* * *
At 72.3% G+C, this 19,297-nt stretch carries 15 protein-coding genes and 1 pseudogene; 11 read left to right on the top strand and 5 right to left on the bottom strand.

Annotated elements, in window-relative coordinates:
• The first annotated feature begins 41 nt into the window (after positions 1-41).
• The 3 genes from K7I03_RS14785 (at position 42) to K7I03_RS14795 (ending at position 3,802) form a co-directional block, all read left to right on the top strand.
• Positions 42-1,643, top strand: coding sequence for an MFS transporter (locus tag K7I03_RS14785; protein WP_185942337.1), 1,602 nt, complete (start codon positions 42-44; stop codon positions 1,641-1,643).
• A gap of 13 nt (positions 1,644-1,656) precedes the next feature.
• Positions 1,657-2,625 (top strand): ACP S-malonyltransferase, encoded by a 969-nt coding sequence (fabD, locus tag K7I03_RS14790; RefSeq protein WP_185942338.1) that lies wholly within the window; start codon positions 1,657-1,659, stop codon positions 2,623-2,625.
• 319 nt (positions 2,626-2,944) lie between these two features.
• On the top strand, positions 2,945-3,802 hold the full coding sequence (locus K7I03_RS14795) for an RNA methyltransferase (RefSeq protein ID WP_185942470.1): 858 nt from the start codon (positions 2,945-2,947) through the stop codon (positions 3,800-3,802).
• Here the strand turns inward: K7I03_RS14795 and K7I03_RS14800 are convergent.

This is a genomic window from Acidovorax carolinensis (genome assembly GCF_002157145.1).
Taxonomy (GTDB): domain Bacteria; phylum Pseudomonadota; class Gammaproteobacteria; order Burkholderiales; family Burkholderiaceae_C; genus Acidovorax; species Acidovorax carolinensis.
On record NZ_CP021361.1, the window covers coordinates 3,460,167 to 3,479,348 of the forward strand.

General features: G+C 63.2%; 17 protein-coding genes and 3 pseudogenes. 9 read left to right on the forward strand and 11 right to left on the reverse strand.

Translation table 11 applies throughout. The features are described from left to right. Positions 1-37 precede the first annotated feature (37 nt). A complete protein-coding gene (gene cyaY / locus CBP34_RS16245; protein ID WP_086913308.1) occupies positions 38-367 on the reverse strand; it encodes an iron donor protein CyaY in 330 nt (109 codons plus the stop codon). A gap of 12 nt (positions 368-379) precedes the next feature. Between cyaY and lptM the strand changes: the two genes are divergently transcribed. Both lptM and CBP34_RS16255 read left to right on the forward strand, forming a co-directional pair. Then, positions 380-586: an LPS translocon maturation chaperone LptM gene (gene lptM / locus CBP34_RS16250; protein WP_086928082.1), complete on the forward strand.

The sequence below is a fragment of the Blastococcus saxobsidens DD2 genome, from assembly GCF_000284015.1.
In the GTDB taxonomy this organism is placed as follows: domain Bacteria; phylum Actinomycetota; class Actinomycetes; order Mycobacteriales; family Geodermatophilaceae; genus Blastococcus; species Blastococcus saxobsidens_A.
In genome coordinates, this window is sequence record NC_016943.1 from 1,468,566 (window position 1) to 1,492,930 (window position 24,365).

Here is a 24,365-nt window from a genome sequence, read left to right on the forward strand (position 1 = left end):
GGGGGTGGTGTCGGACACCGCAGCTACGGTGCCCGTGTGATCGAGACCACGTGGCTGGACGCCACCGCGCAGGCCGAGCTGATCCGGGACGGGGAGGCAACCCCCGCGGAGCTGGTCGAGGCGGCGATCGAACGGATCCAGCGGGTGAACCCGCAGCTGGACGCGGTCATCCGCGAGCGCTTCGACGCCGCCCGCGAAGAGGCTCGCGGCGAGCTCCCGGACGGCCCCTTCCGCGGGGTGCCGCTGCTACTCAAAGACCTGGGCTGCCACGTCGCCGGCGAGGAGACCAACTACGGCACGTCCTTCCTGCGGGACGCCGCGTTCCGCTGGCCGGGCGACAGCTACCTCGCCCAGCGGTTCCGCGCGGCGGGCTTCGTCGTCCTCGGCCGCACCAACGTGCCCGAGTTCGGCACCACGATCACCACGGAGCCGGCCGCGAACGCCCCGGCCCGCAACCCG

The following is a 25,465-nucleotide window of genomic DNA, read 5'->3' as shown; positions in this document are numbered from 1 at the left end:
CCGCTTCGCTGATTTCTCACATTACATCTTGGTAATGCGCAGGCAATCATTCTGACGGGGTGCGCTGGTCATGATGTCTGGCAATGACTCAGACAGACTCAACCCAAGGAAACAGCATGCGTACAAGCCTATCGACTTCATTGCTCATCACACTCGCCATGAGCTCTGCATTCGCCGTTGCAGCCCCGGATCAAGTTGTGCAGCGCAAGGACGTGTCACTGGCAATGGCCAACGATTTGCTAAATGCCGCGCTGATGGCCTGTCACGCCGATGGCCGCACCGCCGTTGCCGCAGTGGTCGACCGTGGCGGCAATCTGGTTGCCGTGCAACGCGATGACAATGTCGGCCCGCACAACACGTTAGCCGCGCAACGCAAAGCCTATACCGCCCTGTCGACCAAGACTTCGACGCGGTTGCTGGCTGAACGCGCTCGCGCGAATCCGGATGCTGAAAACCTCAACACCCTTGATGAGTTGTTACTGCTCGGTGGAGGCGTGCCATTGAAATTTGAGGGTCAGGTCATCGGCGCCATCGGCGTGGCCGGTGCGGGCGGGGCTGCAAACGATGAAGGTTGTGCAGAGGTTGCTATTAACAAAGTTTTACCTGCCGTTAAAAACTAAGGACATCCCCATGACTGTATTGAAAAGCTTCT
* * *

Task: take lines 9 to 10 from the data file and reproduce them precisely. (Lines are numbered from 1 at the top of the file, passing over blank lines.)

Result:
• On the top strand, positions 2,945-3,802 hold the full coding sequence (locus K7I03_RS14795) for an RNA methyltransferase (RefSeq protein ID WP_185942470.1): 858 nt from the start codon (positions 2,945-2,947) through the stop codon (positions 3,800-3,802).
• Here the strand turns inward: K7I03_RS14795 and K7I03_RS14800 are convergent.